Apple has come under fire from staff and the wider tech industry for repeatedly shutting down employee-led pay surveys. Employees created surveys with the hope of better understanding individual pay. Which could create a better understanding ofthe pay discrepancy between men, women and underrepresented minorities.
The move to shut down such surveys is illegal, as workers under US law have the right to discuss pay. Discussing pay allows workers to gain a better understanding of where they sit in the organisation. Employees can also see if people are earning more than them for performing the same role.
Speaking with The Verge, numerous individuals have criticised Apple's response to the surveys. Labour lawyer Vincent P. White said: “Apple cannot bar its employees from discussing pay equity as it relates to protected classes.” They added: “If they were, they could tell people not to talk about pronouns. The logical outgrowth of that doesn’t even track. I view their effort to shut this down as an act of retaliation.”
Apple has shut down the surveys numerous times. The first instance took place in spring. A survey asked people how they identify themselves in terms of race, ethnicity, gender or disability and their salary information. After 100 responses, Apple’s HR department told the organisers to take it down. The business alleged that the demographic questions included personally identifying information.
Employees sent out Another pay survey last week. Apple shut it down citing that it was hosted on Apple’s corporate Box account. A member of staff has now started a third pay survey, which they are paying for out of their own money to host externally.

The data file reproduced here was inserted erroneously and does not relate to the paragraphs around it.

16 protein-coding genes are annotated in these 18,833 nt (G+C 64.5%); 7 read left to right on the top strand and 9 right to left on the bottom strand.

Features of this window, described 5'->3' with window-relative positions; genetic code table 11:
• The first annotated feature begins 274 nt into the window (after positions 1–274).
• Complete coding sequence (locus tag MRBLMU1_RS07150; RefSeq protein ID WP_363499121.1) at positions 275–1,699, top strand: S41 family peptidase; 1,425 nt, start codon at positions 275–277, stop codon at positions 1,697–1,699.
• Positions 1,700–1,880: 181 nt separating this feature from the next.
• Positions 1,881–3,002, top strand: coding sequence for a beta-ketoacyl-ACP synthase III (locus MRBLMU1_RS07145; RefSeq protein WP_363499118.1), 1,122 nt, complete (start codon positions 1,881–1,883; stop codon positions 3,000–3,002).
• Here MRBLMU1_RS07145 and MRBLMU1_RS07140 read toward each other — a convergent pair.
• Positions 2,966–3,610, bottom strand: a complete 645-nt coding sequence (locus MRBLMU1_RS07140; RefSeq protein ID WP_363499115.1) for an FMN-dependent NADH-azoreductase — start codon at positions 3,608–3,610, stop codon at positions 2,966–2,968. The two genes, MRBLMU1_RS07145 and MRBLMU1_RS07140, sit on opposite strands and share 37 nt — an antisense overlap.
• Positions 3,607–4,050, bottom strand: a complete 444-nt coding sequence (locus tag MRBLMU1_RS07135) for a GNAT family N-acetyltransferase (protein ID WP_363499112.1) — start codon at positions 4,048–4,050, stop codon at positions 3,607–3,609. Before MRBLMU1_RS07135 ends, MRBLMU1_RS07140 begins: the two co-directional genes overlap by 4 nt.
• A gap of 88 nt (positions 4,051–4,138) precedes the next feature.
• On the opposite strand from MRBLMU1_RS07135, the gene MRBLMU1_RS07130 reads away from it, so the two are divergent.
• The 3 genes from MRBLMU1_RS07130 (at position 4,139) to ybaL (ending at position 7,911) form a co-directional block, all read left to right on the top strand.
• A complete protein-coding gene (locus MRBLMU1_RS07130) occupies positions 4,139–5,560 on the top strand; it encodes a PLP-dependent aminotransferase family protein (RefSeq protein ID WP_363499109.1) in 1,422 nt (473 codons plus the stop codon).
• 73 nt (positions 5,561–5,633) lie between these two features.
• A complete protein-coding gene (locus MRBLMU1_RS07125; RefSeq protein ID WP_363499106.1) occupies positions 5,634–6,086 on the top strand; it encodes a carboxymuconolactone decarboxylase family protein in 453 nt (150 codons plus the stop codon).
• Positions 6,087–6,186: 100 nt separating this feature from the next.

“This is like a 2021 version of a foreman on the docks telling people they can’t compare their wages way back in the 1800s,” added White. “This isn’t new. It’s just the newest version of ‘you can’t talk about your pay.’”
Results so far
Apple engineer Cher Scarlett createds the latest survey on Typeform: “I was looking at levels.fyi (a website that lets people compare salary data across companies) and noticed a few very low salaries in a certain geographic area that were 10 to 15 percent lower compared to other people on the team.”
Scarlett’s survey now has close to 500 entries. It asks employees for their salary, level, team, latest RSU grant and a number of other determining factors. “Every time I looked at gender, they were women. I’m not going to say that’s a definitive issue, but it’s a prompt for anyone to ask if this is a widespread problem. We should be able to easily find out whether or not that’s the case so we can know whether people are truly being paid fairly,” commented Scarlett.
Apple has been open in the UK about its workforce diversity and pay, but it is required to by law. However, the law in America does not require businesses to dislose pay information.